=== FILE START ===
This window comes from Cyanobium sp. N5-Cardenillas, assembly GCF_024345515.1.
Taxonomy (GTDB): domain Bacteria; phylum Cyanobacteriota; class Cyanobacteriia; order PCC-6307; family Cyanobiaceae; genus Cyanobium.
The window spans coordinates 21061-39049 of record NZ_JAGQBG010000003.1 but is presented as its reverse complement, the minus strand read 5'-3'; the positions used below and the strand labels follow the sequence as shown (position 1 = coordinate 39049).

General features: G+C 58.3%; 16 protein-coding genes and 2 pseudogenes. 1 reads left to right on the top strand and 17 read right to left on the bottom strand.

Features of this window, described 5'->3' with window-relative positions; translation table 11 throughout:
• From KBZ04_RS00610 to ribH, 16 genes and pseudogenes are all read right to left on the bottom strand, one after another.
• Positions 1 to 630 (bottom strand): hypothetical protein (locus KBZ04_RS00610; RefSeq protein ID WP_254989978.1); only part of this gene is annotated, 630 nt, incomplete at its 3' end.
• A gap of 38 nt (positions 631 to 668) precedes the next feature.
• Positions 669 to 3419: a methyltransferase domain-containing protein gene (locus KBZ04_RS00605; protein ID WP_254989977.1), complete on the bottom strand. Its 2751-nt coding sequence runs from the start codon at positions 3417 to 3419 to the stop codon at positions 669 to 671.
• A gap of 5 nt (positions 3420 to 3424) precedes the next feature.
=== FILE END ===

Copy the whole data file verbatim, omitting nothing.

This window comes from Cyanobium sp. N5-Cardenillas, assembly GCF_024345515.1.
Taxonomy (GTDB): domain Bacteria; phylum Cyanobacteriota; class Cyanobacteriia; order PCC-6307; family Cyanobiaceae; genus Cyanobium.
The window spans coordinates 21061-39049 of record NZ_JAGQBG010000003.1 but is presented as its reverse complement, the minus strand read 5'-3'; the positions used below and the strand labels follow the sequence as shown (position 1 = coordinate 39049).

General features: G+C 58.3%; 16 protein-coding genes and 2 pseudogenes. 1 reads left to right on the top strand and 17 read right to left on the bottom strand.

Features of this window, described 5'->3' with window-relative positions; translation table 11 throughout:
• From KBZ04_RS00610 to ribH, 16 genes and pseudogenes are all read right to left on the bottom strand, one after another.
• Positions 1 to 630 (bottom strand): hypothetical protein (locus KBZ04_RS00610; RefSeq protein ID WP_254989978.1); only part of this gene is annotated, 630 nt, incomplete at its 3' end.
• A gap of 38 nt (positions 631 to 668) precedes the next feature.
• Positions 669 to 3419: a methyltransferase domain-containing protein gene (locus KBZ04_RS00605; protein ID WP_254989977.1), complete on the bottom strand. Its 2751-nt coding sequence runs from the start codon at positions 3417 to 3419 to the stop codon at positions 669 to 671.
• A gap of 5 nt (positions 3420 to 3424) precedes the next feature.